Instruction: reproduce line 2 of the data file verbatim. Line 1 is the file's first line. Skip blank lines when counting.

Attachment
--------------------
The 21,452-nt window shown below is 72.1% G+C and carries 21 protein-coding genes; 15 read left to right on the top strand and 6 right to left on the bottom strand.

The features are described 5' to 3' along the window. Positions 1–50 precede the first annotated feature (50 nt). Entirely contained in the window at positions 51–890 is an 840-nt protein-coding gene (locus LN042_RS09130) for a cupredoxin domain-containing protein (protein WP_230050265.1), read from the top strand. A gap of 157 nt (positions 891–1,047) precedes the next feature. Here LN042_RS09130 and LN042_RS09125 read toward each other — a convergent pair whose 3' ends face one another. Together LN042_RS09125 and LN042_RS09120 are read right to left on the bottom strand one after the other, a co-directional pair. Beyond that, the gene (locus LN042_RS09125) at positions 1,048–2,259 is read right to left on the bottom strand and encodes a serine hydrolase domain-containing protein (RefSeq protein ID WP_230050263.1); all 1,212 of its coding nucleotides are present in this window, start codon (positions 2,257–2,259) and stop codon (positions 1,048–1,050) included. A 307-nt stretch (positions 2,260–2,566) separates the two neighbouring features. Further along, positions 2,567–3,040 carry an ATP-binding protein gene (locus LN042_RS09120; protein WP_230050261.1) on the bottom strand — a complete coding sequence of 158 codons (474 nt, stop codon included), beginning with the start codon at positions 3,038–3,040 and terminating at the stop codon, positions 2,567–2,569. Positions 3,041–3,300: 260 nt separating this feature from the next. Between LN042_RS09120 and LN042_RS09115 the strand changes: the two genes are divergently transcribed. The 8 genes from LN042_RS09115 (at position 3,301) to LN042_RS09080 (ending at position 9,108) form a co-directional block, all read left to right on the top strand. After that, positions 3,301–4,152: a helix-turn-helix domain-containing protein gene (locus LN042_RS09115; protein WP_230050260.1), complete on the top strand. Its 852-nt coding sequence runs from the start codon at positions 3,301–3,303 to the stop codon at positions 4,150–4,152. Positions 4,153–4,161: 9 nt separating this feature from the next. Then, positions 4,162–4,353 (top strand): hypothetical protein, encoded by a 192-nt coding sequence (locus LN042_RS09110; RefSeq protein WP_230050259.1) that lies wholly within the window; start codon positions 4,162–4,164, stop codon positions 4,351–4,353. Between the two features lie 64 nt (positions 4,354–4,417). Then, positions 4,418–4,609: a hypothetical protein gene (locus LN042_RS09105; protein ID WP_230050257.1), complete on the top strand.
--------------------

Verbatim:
The features are described 5' to 3' along the window. Positions 1–50 precede the first annotated feature (50 nt). Entirely contained in the window at positions 51–890 is an 840-nt protein-coding gene (locus LN042_RS09130) for a cupredoxin domain-containing protein (protein WP_230050265.1), read from the top strand. A gap of 157 nt (positions 891–1,047) precedes the next feature. Here LN042_RS09130 and LN042_RS09125 read toward each other — a convergent pair whose 3' ends face one another. Together LN042_RS09125 and LN042_RS09120 are read right to left on the bottom strand one after the other, a co-directional pair. Beyond that, the gene (locus LN042_RS09125) at positions 1,048–2,259 is read right to left on the bottom strand and encodes a serine hydrolase domain-containing protein (RefSeq protein ID WP_230050263.1); all 1,212 of its coding nucleotides are present in this window, start codon (positions 2,257–2,259) and stop codon (positions 1,048–1,050) included. A 307-nt stretch (positions 2,260–2,566) separates the two neighbouring features. Further along, positions 2,567–3,040 carry an ATP-binding protein gene (locus LN042_RS09120; protein WP_230050261.1) on the bottom strand — a complete coding sequence of 158 codons (474 nt, stop codon included), beginning with the start codon at positions 3,038–3,040 and terminating at the stop codon, positions 2,567–2,569. Positions 3,041–3,300: 260 nt separating this feature from the next. Between LN042_RS09120 and LN042_RS09115 the strand changes: the two genes are divergently transcribed. The 8 genes from LN042_RS09115 (at position 3,301) to LN042_RS09080 (ending at position 9,108) form a co-directional block, all read left to right on the top strand. After that, positions 3,301–4,152: a helix-turn-helix domain-containing protein gene (locus LN042_RS09115; protein WP_230050260.1), complete on the top strand. Its 852-nt coding sequence runs from the start codon at positions 3,301–3,303 to the stop codon at positions 4,150–4,152. Positions 4,153–4,161: 9 nt separating this feature from the next. Then, positions 4,162–4,353 (top strand): hypothetical protein, encoded by a 192-nt coding sequence (locus LN042_RS09110; RefSeq protein WP_230050259.1) that lies wholly within the window; start codon positions 4,162–4,164, stop codon positions 4,351–4,353. Between the two features lie 64 nt (positions 4,354–4,417). Then, positions 4,418–4,609: a hypothetical protein gene (locus LN042_RS09105; protein ID WP_230050257.1), complete on the top strand.